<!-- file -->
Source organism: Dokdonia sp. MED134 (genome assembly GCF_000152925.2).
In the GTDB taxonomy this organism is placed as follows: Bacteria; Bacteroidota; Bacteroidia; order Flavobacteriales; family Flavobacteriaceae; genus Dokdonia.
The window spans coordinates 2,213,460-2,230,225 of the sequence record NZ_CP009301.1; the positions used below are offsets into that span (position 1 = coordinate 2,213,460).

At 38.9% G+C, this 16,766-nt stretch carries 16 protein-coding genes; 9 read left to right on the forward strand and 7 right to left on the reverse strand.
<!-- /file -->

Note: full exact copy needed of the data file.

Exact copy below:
Source organism: Dokdonia sp. MED134 (genome assembly GCF_000152925.2).
In the GTDB taxonomy this organism is placed as follows: Bacteria; Bacteroidota; Bacteroidia; order Flavobacteriales; family Flavobacteriaceae; genus Dokdonia.
The window spans coordinates 2,213,460-2,230,225 of the sequence record NZ_CP009301.1; the positions used below are offsets into that span (position 1 = coordinate 2,213,460).

At 38.9% G+C, this 16,766-nt stretch carries 16 protein-coding genes; 9 read left to right on the forward strand and 7 right to left on the reverse strand.